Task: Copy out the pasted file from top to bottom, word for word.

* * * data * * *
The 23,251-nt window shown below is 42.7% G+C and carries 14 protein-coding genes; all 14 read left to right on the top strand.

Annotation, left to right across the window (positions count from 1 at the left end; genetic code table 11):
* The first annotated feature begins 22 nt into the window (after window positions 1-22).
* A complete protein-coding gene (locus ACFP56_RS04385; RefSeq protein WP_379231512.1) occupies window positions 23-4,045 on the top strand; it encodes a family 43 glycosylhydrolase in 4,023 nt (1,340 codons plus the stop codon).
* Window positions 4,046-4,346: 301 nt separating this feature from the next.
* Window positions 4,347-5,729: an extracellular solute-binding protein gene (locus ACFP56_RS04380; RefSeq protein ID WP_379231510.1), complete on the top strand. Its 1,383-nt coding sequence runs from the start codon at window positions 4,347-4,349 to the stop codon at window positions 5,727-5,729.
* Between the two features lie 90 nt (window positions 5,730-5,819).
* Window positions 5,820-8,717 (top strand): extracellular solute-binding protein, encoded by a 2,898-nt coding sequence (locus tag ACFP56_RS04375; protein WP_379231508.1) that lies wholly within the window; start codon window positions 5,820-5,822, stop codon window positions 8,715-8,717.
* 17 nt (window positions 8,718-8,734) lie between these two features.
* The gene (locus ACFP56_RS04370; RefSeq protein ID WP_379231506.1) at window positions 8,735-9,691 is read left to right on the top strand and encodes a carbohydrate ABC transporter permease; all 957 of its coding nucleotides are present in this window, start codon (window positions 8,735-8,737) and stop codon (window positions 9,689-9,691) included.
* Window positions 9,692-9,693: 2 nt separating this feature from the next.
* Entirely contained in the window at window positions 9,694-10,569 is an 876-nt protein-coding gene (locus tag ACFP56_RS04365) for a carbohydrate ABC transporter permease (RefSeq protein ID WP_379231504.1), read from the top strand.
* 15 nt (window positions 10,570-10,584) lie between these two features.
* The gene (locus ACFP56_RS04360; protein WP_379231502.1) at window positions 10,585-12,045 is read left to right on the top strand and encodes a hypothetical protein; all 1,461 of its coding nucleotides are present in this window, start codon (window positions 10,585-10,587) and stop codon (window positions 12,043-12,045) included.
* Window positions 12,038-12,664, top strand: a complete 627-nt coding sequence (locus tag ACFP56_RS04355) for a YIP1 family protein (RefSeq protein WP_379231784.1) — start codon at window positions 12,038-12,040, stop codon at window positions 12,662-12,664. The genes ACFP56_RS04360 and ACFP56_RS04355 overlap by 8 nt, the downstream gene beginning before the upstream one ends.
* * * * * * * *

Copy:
The 23,251-nt window shown below is 42.7% G+C and carries 14 protein-coding genes; all 14 read left to right on the top strand.

Annotation, left to right across the window (positions count from 1 at the left end; genetic code table 11):
* The first annotated feature begins 22 nt into the window (after window positions 1-22).
* A complete protein-coding gene (locus ACFP56_RS04385; RefSeq protein WP_379231512.1) occupies window positions 23-4,045 on the top strand; it encodes a family 43 glycosylhydrolase in 4,023 nt (1,340 codons plus the stop codon).
* Window positions 4,046-4,346: 301 nt separating this feature from the next.
* Window positions 4,347-5,729: an extracellular solute-binding protein gene (locus ACFP56_RS04380; RefSeq protein ID WP_379231510.1), complete on the top strand. Its 1,383-nt coding sequence runs from the start codon at window positions 4,347-4,349 to the stop codon at window positions 5,727-5,729.
* Between the two features lie 90 nt (window positions 5,730-5,819).
* Window positions 5,820-8,717 (top strand): extracellular solute-binding protein, encoded by a 2,898-nt coding sequence (locus tag ACFP56_RS04375; protein WP_379231508.1) that lies wholly within the window; start codon window positions 5,820-5,822, stop codon window positions 8,715-8,717.
* 17 nt (window positions 8,718-8,734) lie between these two features.
* The gene (locus ACFP56_RS04370; RefSeq protein ID WP_379231506.1) at window positions 8,735-9,691 is read left to right on the top strand and encodes a carbohydrate ABC transporter permease; all 957 of its coding nucleotides are present in this window, start codon (window positions 8,735-8,737) and stop codon (window positions 9,689-9,691) included.
* Window positions 9,692-9,693: 2 nt separating this feature from the next.
* Entirely contained in the window at window positions 9,694-10,569 is an 876-nt protein-coding gene (locus tag ACFP56_RS04365) for a carbohydrate ABC transporter permease (RefSeq protein ID WP_379231504.1), read from the top strand.
* 15 nt (window positions 10,570-10,584) lie between these two features.
* The gene (locus ACFP56_RS04360; protein WP_379231502.1) at window positions 10,585-12,045 is read left to right on the top strand and encodes a hypothetical protein; all 1,461 of its coding nucleotides are present in this window, start codon (window positions 10,585-10,587) and stop codon (window positions 12,043-12,045) included.
* Window positions 12,038-12,664, top strand: a complete 627-nt coding sequence (locus tag ACFP56_RS04355) for a YIP1 family protein (RefSeq protein WP_379231784.1) — start codon at window positions 12,038-12,040, stop codon at window positions 12,662-12,664. The genes ACFP56_RS04360 and ACFP56_RS04355 overlap by 8 nt, the downstream gene beginning before the upstream one ends.